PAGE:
Pursuant to § 4013(c) (6) (A), the Director of FEMA promulgated applicable regulations, found at 44 C.F.R. §§ 63.1-63.18 (1990). These regulations provide, in pertinent part, that a State may obtain authority to certify structures subject to imminent collapse due to erosion or undermining caused by waves or currents of water exceeding anticipated cyclical levels provided specific criteria have been met by the State and the State has applied for and received from FEMA authorization to certify such flood-endangered structures. 44 C.F.R. §§ 63.1-63.18. The regulations do not provide for certification by local authorities.
The regulations promulgated by the Director of FEMA to implement the Upton-Jones amendment were originally published for comment on September 23, 1988, in the Federal Register. 53 Fed.Reg. 36,973-36,977 (1988) (to be codified at 44 C.F.R. §§ 63.1-63.18). The preamble to the interim rule setting forth the regulations states:
Although Pub. L. 100-242 [codified at 42 U.S.C. § 4013(c) ] provides for the eventual certification of imminent collapse by both State and local authorities, this interim rule only allows for State certification to be made by States that meet the qualification criteria defined in the rule. Furthermore, because riverine erosion data is generally not available, nor is the criteria of imminent collapse defined in this rule applicable to riverine areas, certifications by approved States is restricted to coastal areas, including the Great Lakes. Claims for benefits in riverine areas will continue to be evaluated on the basis of condemnation.
Id. at 36,974 (emphasis added).
In this case, the Property has never been condemned and there is no factual dispute concerning condemnation.2 Rather, the sole issue in this case is whether the district court erred in granting appellees summary judgment under the certification requirement set forth in the Upton-Jones amendment, 42 U.S.C. § 4013(c), and the regulations promulgated pursuant thereto, 44 C.F.R. §§ 63.1-63.18.
We review a grant of summary judgment de novo. The question before the district court, and this court on appeal, is whether the record, when viewed in the light most favorable to the non-moving party, shows that there is no genuine issue of fact and that the moving party is entitled to judgment as a matter of law. Fed. R. Civ. P. 56(c); see, e.g., Celotex Corp. v. Catrett, 477 U.S. 317, 322, 106 S. Ct. 2548, 2552, 91 L. Ed. 2d 265 (1986) (Celotex) ; Anderson v. Liberty Lobby, Inc., 477 U.S. 242, 249-250, 106 S. Ct. 2505, 2510-2511, 91 L. Ed. 2d 202 (1986). Rule 56(c) of the Federal Rules of Civil Procedure mandates the entry of summary judgment against a party "who fails to make a showing sufficient to establish the existence of an element essential to that party's case, and on which that party will bear the burden of proof at trial." Celotex, 477 U.S. at 322, 106 S. Ct. at 2552.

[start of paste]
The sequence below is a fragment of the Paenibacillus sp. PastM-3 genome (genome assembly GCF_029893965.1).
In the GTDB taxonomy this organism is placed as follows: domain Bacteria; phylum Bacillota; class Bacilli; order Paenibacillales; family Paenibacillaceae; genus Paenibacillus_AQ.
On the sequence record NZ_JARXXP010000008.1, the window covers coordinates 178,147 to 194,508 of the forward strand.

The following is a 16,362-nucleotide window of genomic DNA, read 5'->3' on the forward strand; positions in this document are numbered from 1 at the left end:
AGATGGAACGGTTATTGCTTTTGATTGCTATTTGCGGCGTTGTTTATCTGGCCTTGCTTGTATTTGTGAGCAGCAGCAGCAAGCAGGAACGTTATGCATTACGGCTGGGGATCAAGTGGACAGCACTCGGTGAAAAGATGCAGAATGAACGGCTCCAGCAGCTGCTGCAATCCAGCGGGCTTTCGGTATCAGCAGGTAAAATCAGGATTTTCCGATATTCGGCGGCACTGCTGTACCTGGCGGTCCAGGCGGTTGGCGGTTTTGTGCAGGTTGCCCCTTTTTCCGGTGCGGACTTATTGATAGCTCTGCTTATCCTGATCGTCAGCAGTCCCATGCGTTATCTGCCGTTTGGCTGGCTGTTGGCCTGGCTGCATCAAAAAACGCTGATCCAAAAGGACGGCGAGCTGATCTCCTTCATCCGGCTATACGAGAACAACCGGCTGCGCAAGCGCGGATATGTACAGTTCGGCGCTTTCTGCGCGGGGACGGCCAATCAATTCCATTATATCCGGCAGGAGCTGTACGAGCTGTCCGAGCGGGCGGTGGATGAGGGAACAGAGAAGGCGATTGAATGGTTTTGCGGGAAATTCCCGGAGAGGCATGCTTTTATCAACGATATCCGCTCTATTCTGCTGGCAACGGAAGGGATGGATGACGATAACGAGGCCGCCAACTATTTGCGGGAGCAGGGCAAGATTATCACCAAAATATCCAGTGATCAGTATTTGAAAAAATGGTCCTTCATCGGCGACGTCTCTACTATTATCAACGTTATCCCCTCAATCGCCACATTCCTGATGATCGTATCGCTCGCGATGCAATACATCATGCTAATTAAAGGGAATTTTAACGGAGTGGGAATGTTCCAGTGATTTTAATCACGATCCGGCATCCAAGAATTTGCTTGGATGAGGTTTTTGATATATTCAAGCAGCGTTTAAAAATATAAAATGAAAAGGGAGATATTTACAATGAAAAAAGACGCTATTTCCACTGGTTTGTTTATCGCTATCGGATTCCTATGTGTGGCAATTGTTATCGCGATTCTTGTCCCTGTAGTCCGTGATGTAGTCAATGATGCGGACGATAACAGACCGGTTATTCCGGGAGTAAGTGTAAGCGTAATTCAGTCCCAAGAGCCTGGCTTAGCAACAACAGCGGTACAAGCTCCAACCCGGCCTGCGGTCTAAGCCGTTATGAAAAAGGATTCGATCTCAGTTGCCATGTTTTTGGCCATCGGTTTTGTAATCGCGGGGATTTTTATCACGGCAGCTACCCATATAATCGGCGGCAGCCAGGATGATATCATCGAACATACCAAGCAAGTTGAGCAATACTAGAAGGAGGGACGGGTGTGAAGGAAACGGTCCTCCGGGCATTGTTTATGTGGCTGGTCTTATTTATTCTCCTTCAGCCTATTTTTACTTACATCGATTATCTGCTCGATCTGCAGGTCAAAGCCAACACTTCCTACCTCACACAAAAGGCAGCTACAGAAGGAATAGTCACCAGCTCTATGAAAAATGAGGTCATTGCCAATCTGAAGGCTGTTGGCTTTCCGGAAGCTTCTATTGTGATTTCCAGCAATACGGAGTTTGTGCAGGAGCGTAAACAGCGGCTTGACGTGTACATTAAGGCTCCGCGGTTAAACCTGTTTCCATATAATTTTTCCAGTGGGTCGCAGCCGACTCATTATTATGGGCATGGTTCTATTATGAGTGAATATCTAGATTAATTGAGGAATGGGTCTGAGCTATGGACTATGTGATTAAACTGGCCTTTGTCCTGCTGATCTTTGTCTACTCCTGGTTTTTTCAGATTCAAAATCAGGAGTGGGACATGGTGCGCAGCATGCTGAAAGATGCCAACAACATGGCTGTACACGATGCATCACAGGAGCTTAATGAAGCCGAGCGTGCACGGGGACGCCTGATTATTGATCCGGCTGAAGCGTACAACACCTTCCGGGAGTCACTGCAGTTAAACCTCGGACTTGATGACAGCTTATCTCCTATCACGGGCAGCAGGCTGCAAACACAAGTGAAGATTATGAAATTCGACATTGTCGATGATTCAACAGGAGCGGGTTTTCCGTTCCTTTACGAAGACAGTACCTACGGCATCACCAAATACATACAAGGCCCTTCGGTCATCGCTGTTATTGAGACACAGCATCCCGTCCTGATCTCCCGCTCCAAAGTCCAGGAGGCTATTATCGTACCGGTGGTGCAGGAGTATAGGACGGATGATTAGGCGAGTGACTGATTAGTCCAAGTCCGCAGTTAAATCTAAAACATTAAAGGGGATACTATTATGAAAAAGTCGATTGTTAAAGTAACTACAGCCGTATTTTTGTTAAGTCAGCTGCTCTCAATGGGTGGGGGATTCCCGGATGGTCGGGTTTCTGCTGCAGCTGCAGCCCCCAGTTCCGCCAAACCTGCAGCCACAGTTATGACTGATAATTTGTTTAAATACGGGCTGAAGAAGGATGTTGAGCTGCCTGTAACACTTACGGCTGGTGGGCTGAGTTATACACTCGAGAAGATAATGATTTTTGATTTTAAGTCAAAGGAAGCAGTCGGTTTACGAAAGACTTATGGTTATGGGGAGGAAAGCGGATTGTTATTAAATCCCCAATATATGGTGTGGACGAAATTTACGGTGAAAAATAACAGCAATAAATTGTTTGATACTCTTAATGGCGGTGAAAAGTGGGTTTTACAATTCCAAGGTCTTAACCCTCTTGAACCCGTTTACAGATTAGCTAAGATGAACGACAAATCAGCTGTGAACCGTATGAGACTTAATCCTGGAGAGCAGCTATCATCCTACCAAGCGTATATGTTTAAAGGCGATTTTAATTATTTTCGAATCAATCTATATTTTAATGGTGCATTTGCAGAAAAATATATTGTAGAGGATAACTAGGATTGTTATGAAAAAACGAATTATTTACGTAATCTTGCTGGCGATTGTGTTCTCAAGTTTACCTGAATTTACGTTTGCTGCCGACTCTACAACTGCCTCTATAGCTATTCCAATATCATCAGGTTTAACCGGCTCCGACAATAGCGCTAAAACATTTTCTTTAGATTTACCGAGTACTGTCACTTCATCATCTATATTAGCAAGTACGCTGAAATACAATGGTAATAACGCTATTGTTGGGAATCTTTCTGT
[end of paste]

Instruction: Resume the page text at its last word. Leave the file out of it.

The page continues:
Compliance with the certification requirement set forth in 42 U.S.C. § 4013(c) and 44 C.F.R. §§ 63.1-63.18 is an essential element of appellants' case, on which appellants bear the ultimate burden of proof. The district court granted summary judgment against appellants because they failed to make a sufficient showing of compliance with those provisions. Gumersell v. Director, No. 90-985C(1), slip op. at 5 (Memorandum) ("no genuine issue of material fact exists as to a controlling question raised by [appellants'] complaint ...").
Appellants assert two basic grounds on which this court should reverse the district court's grant of summary judgment. First, appellants generally challenge the district court's interpretation and application of 42 U.S.C. § 4013(c) and 44 C.F.R. §§ 63.1-63.18. Second, appellants argue that genuine issues of fact exist such that appellees are not entitled to judgment as a matter of law. We disagree.
Appellants first suggest that the district court erred on the law by giving any deference to FEMA's regulations. Appellants contend that the district court's reliance upon the regulations in effect permits FEMA to make law contrary to the intent of Congress because certification of flood-endangered structures by local authorities was not provided for in the regulations, although contemplated in the statute.
In response, appellees cite Webb v. Bowen, 851 F.2d 190 (8th Cir. 1988) (Webb), in which a claimant of social security benefits challenged the validity of certain social security regulations on grounds that the Secretary of Health and Human Services had violated the intent of Congress in promulgating and applying those social security regulations. In affirming the district court's judgment in favor of the agency, this court explained " [j]udicial review of administrative regulations is closely circumscribed when Congress has not addressed the question at issue and has granted the agency authority to issue regulations to implement a statute.... Such regulations survive 'unless they are arbitrary, capricious, or manifestly contrary to the statute.' " Id. at 192 (citations omitted).
Under the standard enunciated in Webb, the regulations set forth at 44 C.F.R. §§ 63.1-63.18 are valid because they are not arbitrary, capricious or contrary to the statute (42 U.S.C. § 4013(c)). Accordingly, we hold that the district court did not err in relying upon those regulations in granting summary judgment for appellees.
Appellants also dispute the district court's interpretation and application of the statute and regulations. In reaching its summary judgment decision, the district court stated " [b]ecause [appellants] rely on a letter from the Jefferson County Building Commission attesting to the condition of their property, the dispute in the instant case arises in interpreting what is required of certification from a local, rather than state, authority." Gumersell v. Director, No. 90-985C(1), slip op. at 2. The district court reasoned: